What's This?Rooney Mara stars in Terrence Malick's Song to Song
Image: Broadgreen pictures
It might be time for Terrence Malick to learn a new tune.
The first reviews for Song to Song are in, and – as is typical for Malick's recent run of movies – they're all over the place. Depending on whom you ask, the Austin-set romance is either an embarrassing disaster or a life-changing masterpiece.
Either way, the one thing everyone seems to agree on is that Song to Song is Malick at his Malick-iest. In other words, expect impressionistic plotting, sun-dappled scenery, and many, many shots of attractive people twirling, crying and laughing.
Ryan Gosling, Rooney Mara, Michael Fassbender, and Natalie Portman play a quartet of characters in and around the Austin music scene. They forever seem to be falling in and out of bed with each other, when they're not getting tangled up with the likes of Cate Blanchett and Bérénice Marlohe.
Mashable's own Josh Dickey was... not a fan, to put it mildly:
Terrence Malick apparently isn't making movies anymore, he's making elaborate excuses to put our hottest movie stars into extremely awkward sex-fetish scenarios that are about as titillating as invasive dentistry.
Only two reasons I can think for why he might be doing this: To thoroughly embarrass famous people without anyone realizing it, or to gratify his own bizarro, wildly inaccurate notions about how human beings sate their carnal desires. If it's the former, I admire his diabolical plan, but it must be stopped; if the latter, it's just weird and icky and also must be stopped. Either way, Terrence Malick must be stopped.
Joe McGovern at Entertainment Weekly also got the knives out:
In terms of content and meaningfulness, Terrence Malick’s Song to Song is the cinematic equivalent of a Trump press conference. Incoherent, disconnected, self-interrupting, obsessed with pointless minutiae and crammed full of odd, limp stabs at profundity from a closed-off man in his 70s who apparently has no ability to edit or accept constructive criticism. Malick, too, still inspires a passionate minority of hardcore devotees who will defend everything he does, no matter how inept or ludicrous, out of some bizarre sense of base loyalty towards the man who made Days of Heaven 39 years ago. Even for those groupies, this new humiliating wreck of a movie—the reclusive director’s worst ever—presents a test of will.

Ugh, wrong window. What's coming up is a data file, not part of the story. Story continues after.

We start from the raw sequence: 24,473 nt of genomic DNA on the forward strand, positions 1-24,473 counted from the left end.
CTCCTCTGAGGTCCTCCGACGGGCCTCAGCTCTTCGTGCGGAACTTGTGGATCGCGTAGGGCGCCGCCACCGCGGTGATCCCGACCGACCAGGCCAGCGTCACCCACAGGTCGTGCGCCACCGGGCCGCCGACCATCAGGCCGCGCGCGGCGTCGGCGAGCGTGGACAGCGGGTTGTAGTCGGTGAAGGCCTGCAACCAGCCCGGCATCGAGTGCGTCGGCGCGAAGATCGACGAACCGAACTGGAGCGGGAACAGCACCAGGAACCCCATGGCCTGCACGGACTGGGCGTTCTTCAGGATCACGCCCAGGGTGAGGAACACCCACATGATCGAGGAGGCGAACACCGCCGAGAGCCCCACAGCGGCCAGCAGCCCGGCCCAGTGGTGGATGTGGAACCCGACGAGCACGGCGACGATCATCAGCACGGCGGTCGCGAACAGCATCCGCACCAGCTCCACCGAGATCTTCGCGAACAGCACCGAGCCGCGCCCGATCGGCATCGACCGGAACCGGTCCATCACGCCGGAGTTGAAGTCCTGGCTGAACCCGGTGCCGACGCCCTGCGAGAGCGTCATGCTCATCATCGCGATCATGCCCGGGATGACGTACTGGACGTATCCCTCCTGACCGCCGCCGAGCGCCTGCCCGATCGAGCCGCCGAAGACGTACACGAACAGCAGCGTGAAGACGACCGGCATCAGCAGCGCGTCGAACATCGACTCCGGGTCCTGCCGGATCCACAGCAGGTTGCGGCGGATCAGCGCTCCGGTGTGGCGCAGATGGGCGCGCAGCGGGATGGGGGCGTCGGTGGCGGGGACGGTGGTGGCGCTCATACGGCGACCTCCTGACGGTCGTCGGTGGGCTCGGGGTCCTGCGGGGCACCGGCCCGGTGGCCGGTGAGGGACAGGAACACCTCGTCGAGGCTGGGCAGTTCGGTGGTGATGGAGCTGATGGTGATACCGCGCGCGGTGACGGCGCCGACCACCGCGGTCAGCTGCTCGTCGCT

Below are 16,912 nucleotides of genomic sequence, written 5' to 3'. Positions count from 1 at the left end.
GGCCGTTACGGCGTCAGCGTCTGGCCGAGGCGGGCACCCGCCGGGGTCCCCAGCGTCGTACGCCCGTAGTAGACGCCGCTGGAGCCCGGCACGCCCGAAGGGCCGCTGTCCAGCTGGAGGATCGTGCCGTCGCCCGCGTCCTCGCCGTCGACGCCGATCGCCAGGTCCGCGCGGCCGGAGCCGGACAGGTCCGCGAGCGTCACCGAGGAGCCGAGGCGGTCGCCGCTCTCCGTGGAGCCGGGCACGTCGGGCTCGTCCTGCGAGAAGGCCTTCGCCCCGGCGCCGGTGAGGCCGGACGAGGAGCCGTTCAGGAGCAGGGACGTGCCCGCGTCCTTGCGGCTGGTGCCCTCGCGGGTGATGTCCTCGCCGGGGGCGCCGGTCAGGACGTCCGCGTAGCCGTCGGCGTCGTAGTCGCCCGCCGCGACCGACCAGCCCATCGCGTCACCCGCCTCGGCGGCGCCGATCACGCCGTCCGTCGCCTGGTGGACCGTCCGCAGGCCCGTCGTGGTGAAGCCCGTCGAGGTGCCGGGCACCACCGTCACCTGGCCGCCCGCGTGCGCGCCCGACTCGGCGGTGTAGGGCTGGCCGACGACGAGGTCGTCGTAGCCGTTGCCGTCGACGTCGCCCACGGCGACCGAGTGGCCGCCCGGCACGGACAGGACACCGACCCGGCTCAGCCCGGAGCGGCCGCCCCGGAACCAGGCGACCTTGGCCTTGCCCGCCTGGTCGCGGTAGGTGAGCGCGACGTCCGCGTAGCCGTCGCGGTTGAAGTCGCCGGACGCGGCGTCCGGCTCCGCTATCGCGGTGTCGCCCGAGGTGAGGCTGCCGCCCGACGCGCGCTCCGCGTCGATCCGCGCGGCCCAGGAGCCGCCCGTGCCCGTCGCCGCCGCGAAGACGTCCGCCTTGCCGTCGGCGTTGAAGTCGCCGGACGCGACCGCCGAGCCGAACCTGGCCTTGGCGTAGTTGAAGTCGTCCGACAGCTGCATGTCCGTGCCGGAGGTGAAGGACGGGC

Variety's Peter Debruge thought it might be time for Malick to take a break:
It pains me to say it, but Malick might want to consider another lengthy hiatus. Rushed into production mere months after his nearly-self-parodic, Hollywood-set “Knight of Cups,” “Song to Song” finds the maestro in broken-record mode, rehashing more or less the same themes against the backdrop of the Austin music scene — merely the latest borderline-awful Malick movie that risks to undermine the genius and mystery of his best work.
But it's not all bad! ScreenCrush's Erin Whitney thought this was Malick's strongest work in years:
The power of the movie lies in those snapshots, moments that could be a page ripped out of anyone’s story – the moment when you found out a loved one died, when you first locked eyes with someone, or a perfect romance became tainted with doubt. Malick has found a way to translate how a familiar song has the ability to transport you back to a particular time and conjure a specific set of emotions. Whatever he’s been exploring over the past few years pays off here. Song to Song is far from his strongest film, but it’s his best and most exciting work since The Tree of Life. If you’re willing to practice some patience and let Malick’s images wash over you, you might just find something magnificent here.
And finally, The Independent's Christopher Hooton declared Song to Song "a masterpiece" in his five-star rave:
The extent to which you’ll enjoy/resonate with Song to Song is, I think, entirely dependent on what you put into it and your own experience of life. Extremely happy-go-lucky types may find it alien or melodramatic, but I think most people will find recognisable stuff here, even if realising that is hard to come to terms with. If you know the feeling of needing to cry but not being able to, you will probably enjoy submerging yourself in this film which is just saturated with that feeling.
Song to Song will be in select theaters starting March 17.Topics: Entertainment, Movies, Michael Fassbender, natalie portman, rooney mara, Ryan Gosling, song-to-song, terrence malick